http://www.theglobeandmail.com/news/opinions/editorials/little-trust-is-restored-by-the-toronto-police-g20-report/article2076357/

    • You’re absolutely right that the G20 was a disgusting abuse of civil liberties. But at least we could see the abuses as they happened.

      What scares me about these “Lawful” Access regulations is that civil liberties will be quietly violated. Rather than beating peaceful citizens in the streets, police will spy on their private lives with no oversight and no accountability.

      Our Conservative government is an enemy of basic rights and freedoms, instituting authoritarian powers without even basic controls. Rob Shift (below) calls to mind a cop stalking his ex-wife… does this new law even codify a response to that extreme abuse?

      Canada is getting the government it voted for, and it’s going to get it good and hard.

      • “But at least we could see the abuses as they happened.”

        So it’s ok when Liberals release full fury of The State against protestors because we can watch it on tv but it’s not acceptable that Cons want bureaucrats and private orgs to track people viewing kiddie porn and the like? 

        Why does it make a difference if its Libs or Cons or NDP that remove our civil rights? 

        I don’t like it when either party ignores, or tramples over, our civil rights to protest or assemble or speech. 

        Public hearings into police actions during the G20 in Toronto will help government understand what to do in future situations, Premier Dalton McGuinty said Wednesday as he again rejected a full public inquiry into abuses of civil rights during the summit.

        McGuinty also refused to apologize for the secret law the Liberal government passed last June governing police powers to detain and arrest people during the international summit.

        http://www.ctv.ca/CTVNews/Canada/20110601/g20-public-hearings-110601/

        • “So it’s ok when… but it’s not acceptable that…”

          If you’re going to restate my argument, you should avoid mangling it into a ridiculous caricature.

          The topic of *this* story is a law being written by our Conservative government. It’s not partisan of me to point that out, and I didn’t defend Dalton McGuinty or any other party.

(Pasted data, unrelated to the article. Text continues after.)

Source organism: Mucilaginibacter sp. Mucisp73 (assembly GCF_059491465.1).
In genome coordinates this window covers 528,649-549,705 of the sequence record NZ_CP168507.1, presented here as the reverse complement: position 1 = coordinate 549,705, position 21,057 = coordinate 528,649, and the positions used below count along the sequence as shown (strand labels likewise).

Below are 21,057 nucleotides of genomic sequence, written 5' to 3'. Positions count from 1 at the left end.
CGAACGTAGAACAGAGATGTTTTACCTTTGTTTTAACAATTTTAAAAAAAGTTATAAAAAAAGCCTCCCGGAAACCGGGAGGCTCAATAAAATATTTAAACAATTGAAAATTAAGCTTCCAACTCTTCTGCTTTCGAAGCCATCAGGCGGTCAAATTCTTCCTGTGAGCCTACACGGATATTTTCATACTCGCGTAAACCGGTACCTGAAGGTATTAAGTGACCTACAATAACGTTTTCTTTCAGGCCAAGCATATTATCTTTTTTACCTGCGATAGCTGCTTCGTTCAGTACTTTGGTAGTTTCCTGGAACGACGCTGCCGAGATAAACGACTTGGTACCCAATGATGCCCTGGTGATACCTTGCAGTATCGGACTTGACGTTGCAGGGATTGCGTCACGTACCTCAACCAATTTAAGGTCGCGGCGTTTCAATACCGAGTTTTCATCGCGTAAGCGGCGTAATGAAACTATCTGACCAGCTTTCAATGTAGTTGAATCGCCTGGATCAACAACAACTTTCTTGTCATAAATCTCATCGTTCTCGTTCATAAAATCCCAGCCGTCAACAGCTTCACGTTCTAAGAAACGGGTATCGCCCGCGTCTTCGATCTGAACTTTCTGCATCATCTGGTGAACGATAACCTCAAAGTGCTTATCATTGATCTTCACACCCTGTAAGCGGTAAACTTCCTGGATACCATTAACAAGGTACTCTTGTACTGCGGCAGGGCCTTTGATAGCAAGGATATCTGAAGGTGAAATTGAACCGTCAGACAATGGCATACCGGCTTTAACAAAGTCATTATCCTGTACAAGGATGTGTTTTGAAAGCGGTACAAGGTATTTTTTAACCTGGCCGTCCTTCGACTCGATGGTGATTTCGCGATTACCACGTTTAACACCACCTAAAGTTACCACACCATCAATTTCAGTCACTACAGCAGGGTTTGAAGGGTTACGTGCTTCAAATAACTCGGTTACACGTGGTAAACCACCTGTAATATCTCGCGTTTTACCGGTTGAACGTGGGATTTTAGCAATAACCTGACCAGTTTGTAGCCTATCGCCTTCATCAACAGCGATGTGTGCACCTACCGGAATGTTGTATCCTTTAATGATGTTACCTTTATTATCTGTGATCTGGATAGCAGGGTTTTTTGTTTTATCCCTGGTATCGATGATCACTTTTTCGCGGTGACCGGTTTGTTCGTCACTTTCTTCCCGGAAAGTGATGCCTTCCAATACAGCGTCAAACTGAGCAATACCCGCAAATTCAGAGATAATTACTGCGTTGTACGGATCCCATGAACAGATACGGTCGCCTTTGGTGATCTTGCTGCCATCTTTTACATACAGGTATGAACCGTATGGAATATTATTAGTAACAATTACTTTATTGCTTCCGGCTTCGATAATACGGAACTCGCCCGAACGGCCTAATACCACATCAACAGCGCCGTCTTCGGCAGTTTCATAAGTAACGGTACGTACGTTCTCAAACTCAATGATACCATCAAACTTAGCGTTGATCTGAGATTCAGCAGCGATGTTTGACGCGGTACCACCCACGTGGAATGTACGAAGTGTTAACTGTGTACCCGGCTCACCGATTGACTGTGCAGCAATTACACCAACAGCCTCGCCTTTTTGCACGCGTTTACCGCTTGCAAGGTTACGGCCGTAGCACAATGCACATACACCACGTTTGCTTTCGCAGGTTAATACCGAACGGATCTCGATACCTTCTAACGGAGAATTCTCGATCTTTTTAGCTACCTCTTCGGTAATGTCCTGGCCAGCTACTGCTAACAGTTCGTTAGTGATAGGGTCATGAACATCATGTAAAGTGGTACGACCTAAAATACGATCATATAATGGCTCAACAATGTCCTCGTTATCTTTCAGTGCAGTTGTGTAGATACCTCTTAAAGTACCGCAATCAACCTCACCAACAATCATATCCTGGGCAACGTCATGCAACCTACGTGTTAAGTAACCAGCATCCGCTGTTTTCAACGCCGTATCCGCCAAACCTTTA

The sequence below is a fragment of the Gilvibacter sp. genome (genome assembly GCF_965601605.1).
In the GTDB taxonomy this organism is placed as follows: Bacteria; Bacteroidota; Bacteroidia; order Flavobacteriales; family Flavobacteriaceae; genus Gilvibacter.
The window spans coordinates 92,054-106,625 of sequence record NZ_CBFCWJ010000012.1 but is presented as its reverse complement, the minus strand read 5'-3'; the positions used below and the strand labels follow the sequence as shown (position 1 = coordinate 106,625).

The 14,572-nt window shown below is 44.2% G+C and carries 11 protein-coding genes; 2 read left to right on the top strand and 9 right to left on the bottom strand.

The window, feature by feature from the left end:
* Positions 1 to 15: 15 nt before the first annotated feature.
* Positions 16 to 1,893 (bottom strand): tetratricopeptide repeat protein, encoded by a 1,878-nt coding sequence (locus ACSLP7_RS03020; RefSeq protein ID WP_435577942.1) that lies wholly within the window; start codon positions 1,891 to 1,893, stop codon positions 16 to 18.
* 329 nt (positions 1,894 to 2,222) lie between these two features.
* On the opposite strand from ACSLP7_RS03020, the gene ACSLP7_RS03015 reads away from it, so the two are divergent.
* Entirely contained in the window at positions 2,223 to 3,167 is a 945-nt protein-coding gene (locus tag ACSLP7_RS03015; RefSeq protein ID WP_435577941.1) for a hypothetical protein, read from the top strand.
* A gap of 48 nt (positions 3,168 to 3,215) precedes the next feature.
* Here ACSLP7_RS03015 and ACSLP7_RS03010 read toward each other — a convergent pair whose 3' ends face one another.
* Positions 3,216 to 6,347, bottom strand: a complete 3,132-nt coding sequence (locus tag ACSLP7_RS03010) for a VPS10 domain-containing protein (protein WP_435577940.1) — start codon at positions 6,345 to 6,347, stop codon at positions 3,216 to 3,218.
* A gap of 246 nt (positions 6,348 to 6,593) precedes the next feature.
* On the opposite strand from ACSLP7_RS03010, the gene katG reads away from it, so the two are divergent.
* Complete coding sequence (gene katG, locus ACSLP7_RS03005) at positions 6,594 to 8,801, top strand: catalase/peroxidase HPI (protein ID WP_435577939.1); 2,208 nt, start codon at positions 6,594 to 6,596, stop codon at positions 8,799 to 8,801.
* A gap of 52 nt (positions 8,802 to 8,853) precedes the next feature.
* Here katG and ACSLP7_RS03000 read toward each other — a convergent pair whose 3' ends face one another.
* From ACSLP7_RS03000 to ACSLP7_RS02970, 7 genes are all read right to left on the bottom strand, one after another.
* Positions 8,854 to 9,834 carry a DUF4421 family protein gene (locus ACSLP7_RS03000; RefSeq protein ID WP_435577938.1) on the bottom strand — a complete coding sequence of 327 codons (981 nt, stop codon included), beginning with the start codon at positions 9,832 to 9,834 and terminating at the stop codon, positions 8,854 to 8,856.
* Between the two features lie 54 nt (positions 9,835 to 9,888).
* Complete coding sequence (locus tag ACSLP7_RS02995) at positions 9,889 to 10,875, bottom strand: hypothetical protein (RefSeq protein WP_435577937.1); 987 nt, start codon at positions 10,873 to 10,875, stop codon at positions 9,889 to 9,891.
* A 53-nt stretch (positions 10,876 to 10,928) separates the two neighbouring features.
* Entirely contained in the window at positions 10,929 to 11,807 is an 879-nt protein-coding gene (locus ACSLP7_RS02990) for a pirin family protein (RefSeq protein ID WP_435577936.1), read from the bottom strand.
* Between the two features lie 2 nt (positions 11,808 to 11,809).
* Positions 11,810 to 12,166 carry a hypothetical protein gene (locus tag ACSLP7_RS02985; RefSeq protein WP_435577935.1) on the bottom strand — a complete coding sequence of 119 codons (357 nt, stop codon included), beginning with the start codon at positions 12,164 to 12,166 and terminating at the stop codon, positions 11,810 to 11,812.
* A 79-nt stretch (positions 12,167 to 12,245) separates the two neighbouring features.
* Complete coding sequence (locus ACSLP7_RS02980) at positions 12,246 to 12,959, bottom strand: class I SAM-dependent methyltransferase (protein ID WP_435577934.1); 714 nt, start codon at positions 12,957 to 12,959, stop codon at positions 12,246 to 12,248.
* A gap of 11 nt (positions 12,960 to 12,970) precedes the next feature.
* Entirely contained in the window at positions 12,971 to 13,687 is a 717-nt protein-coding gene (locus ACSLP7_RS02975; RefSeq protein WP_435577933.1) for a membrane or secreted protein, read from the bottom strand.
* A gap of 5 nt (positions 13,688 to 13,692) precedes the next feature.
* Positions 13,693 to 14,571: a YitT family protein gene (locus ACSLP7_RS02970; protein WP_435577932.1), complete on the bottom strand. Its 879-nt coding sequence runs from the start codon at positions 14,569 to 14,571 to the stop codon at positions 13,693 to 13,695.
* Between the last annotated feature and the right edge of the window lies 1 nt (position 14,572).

Sheesh dude, get out of the basement and get some fresh air.

        • Duh. G20 was a federal Conservative neoconderthal ballgame. Your knee-jerk angst is misdirected.

  2. I think the possibility of abuse far outweighs any investigative usefulness.  This is scary stuff.

  3. These projected behaviours make perfect sense.  If you build it, they WILL come (to take you away).

  4. One of the things I like least about this (in addition to the problems inherent in predictive data mining, (see http://www.idtrail.org/files/ID%20Trail%20Book/9780195372472_kerr_06.pdf) is the amplifying effect it has on the actions of “bad cops”.

    It is painfully obvious that there are a number of bad cops out there, I’m thinking Robert Dziekanski, G20, Ottawa Police abuse tapes. With the addition of a portal that police have access to, that allows them to search over all sorts of citizens’ personal data and fish with relative ease, the actions of “just a few bad cops” becomes a major problem.

    ICT amplifies an individual police officer’s abilities to do harm, to steal millions of records, to abuse thousands of citizens, to break the law really easily. With the obvious lack of police oversight hinted to by TonyAdams..ugh…

    The police don’t need lawful access (see Geist), nor do Canadians.

  5. Just wait for the first report of a police officer stalking his ex-wife through her web history; it will happen sooner than you think.

  6. Well I think we should grant police these powers.